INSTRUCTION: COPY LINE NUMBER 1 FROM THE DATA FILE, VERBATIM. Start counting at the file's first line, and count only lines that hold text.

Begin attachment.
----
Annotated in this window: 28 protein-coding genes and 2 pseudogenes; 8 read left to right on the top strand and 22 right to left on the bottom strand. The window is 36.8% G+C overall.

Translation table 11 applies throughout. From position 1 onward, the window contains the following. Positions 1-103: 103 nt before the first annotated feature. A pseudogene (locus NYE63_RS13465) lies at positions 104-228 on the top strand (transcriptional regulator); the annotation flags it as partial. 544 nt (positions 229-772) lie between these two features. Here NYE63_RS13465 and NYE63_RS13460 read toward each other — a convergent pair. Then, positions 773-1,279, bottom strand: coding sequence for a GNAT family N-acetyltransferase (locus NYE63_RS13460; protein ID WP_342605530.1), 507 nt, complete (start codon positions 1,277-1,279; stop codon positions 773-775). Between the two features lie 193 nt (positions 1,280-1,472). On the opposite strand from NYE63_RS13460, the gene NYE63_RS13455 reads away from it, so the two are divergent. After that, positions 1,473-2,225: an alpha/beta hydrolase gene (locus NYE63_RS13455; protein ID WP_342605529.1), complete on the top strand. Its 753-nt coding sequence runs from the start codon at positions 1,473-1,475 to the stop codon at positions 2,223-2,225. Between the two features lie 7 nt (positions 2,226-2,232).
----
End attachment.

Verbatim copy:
Annotated in this window: 28 protein-coding genes and 2 pseudogenes; 8 read left to right on the top strand and 22 right to left on the bottom strand. The window is 36.8% G+C overall.